LONDON – Ryanair (FR, Dublin Int’l) announced it would close its Athens Int’l base and reduce its network out of the Greek capital during the 2022/23 winter season, citing what it called an “inexplicable failure” of the Greek government to reduce ” non-competitive” airport charges.
“Athens airport is a great example of how the Greek government and the high-cost German ownership failed to contribute to the Greek people and economy,” Chief Executive Eddie Wilson said, citing Croatia, Ireland, and Portugal as examples of countries that have reduced fees and charges in the wake of the pandemic to spur recovery.
Fraport Greece – a joint venture in which the German Fraport AG controls a 73.4% stake – is the concessionaire of 14 Greek airports but does not operate nor hold a stake in Athens airport.
The Irish LCC is currently grounding two B737-800s out of Athens. As such, their move will reduce the carrier’s network from the Greek capital from 29 planned routes to only 10.
As of the first week of September, Ryanair is operating 70 weekly flights to 20 flights destinations out of Athens.
Ryanair is the third largest airline in terms of scheduled weekly capacity, with a market share of 6.3%, behind Aegean Airlines and SKY Express (Greece).
The LCC’s market share on international routes is 7.5%, just behind Aegean Airlines. However, the market share is driven by Ryanair’s seasonal network to the Greek islands. At Athens airport alone, LCC has a market share of 3.7%.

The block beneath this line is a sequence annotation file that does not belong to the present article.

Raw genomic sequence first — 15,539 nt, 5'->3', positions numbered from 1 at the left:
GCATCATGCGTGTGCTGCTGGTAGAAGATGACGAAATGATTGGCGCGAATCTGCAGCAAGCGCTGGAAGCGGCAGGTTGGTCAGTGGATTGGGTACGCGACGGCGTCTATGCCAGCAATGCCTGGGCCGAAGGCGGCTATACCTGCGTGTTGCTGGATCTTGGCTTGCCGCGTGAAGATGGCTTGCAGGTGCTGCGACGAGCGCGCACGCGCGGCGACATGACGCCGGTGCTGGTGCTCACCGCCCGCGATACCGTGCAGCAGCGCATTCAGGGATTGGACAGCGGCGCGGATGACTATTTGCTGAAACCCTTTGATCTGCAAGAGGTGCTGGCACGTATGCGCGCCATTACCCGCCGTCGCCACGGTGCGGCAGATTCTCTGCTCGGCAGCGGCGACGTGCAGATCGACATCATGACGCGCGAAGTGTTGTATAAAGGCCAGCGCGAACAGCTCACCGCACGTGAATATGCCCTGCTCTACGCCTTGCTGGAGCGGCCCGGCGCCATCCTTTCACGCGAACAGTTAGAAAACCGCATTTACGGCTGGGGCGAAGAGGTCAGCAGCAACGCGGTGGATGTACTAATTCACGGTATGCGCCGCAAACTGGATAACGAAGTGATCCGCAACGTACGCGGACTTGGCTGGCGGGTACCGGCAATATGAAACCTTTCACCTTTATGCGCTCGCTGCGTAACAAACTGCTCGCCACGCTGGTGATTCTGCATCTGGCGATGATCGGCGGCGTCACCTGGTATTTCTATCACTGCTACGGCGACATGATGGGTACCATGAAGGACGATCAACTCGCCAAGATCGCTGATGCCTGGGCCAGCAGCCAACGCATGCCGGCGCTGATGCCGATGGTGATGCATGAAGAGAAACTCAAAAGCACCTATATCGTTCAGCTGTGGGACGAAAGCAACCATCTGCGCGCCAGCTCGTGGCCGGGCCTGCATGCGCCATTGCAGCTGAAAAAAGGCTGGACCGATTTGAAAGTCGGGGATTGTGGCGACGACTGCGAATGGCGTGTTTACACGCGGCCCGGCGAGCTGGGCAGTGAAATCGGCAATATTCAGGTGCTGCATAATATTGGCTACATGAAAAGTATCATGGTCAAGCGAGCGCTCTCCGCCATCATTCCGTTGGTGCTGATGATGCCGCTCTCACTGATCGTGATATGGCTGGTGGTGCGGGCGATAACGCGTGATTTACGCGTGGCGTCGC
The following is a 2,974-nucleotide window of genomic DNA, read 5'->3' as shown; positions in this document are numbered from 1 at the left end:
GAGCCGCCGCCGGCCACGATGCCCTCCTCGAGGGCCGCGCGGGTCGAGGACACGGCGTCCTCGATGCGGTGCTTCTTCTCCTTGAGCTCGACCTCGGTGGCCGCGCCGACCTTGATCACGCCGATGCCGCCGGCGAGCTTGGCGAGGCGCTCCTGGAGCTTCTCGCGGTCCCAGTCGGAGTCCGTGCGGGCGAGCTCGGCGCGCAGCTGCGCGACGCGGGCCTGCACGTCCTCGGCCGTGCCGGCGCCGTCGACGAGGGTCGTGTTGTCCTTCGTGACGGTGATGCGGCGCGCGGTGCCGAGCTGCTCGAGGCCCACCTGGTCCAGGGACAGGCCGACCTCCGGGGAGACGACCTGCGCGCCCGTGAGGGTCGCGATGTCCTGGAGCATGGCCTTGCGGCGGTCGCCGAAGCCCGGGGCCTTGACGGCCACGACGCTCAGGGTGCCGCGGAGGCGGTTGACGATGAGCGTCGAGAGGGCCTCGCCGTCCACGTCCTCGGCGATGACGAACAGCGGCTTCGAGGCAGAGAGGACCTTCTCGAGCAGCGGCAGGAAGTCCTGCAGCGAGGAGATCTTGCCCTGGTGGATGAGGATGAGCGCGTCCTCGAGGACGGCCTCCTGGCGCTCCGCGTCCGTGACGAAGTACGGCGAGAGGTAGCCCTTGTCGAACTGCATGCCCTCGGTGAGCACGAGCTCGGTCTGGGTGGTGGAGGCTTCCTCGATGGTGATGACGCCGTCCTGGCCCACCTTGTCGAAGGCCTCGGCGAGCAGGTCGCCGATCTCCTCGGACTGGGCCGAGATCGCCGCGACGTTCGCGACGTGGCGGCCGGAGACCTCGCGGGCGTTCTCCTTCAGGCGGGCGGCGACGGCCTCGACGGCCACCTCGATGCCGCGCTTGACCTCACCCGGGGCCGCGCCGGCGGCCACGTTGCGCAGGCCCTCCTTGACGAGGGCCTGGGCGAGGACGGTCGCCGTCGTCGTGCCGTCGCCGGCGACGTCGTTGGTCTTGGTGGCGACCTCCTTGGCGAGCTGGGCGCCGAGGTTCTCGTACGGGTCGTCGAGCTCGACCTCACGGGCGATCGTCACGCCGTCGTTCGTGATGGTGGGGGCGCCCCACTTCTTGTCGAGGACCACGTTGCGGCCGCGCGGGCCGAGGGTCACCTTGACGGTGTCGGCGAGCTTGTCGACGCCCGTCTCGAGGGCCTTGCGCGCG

Ryanair also has bases at Chania and Thessaloniki airports, both operated by Fraport Greece.
Major Blow for Athens…
This represents a major blow for Athens, especially with Ryanair operating a lot of flights out of the airport every week. Fraport will now have to find another carrier to fill that void.
For Ryanair, they are now placing their assets elsewhere, more notably in Newcastle, in the UK.
The airline will operate 6 new routes. The airline’s flight schedule will see routes operated to holiday destinations, including the Canary Islands, Málaga, and Alicante, but also to European cities such as Krakow, Poland
With the base of two aircraft, the airline is representing an investment of over $200m and 60 direct local jobs. Ryanair’s winter schedule will deliver the following:
- 2 based aircraft
- 15 routes in total
- 80 weekly flights
- 6 new routes
- 60 direct jobs
With the extension of their winter schedule, Ryanair shows their desire to grow their business in Newcastle. The airline put itself through the competition at the airport and was able to step back into the market after two years with low traffic.
It remains clear that Ryanair isn’t going to be at a disadvantage from making a move like this, especially if it means making money in different areas instead.
With the low-cost carrier tipped to grow during the recession, it’s decisions like this that back that point up. As soon as it stops making money, pull out.
And that, of course, is down to the overall unique structure of Ryanair and its ability to perform well in times of crisis.
With contributions from James Field